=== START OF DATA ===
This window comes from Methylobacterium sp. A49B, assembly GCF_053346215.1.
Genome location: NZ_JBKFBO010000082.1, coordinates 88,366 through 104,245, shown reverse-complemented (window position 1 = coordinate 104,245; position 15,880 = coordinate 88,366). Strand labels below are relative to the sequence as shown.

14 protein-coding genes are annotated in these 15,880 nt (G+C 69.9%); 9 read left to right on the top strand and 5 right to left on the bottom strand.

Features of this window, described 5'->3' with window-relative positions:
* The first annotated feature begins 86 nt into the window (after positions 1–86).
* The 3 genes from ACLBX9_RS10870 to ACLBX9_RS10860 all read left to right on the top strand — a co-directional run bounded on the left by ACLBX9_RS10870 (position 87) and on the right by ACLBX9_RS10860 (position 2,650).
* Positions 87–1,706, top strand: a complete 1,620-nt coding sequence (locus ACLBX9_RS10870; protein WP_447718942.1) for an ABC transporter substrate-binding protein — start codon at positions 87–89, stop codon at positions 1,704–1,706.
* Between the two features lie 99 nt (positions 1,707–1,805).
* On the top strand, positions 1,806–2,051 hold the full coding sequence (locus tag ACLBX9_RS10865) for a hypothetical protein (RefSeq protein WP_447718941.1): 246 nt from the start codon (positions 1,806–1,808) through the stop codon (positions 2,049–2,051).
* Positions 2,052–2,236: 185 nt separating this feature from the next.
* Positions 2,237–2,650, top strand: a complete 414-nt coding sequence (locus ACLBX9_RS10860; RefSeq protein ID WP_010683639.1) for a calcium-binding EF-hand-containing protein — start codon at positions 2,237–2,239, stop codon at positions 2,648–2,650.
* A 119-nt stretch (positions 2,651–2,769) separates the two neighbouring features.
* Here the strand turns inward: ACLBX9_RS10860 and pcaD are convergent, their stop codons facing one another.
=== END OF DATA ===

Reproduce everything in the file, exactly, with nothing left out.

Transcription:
This window comes from Methylobacterium sp. A49B, assembly GCF_053346215.1.
Genome location: NZ_JBKFBO010000082.1, coordinates 88,366 through 104,245, shown reverse-complemented (window position 1 = coordinate 104,245; position 15,880 = coordinate 88,366). Strand labels below are relative to the sequence as shown.

14 protein-coding genes are annotated in these 15,880 nt (G+C 69.9%); 9 read left to right on the top strand and 5 right to left on the bottom strand.

Features of this window, described 5'->3' with window-relative positions:
* The first annotated feature begins 86 nt into the window (after positions 1–86).
* The 3 genes from ACLBX9_RS10870 to ACLBX9_RS10860 all read left to right on the top strand — a co-directional run bounded on the left by ACLBX9_RS10870 (position 87) and on the right by ACLBX9_RS10860 (position 2,650).
* Positions 87–1,706, top strand: a complete 1,620-nt coding sequence (locus ACLBX9_RS10870; protein WP_447718942.1) for an ABC transporter substrate-binding protein — start codon at positions 87–89, stop codon at positions 1,704–1,706.
* Between the two features lie 99 nt (positions 1,707–1,805).
* On the top strand, positions 1,806–2,051 hold the full coding sequence (locus tag ACLBX9_RS10865) for a hypothetical protein (RefSeq protein WP_447718941.1): 246 nt from the start codon (positions 1,806–1,808) through the stop codon (positions 2,049–2,051).
* Positions 2,052–2,236: 185 nt separating this feature from the next.
* Positions 2,237–2,650, top strand: a complete 414-nt coding sequence (locus ACLBX9_RS10860; RefSeq protein ID WP_010683639.1) for a calcium-binding EF-hand-containing protein — start codon at positions 2,237–2,239, stop codon at positions 2,648–2,650.
* A 119-nt stretch (positions 2,651–2,769) separates the two neighbouring features.
* Here the strand turns inward: ACLBX9_RS10860 and pcaD are convergent, their stop codons facing one another.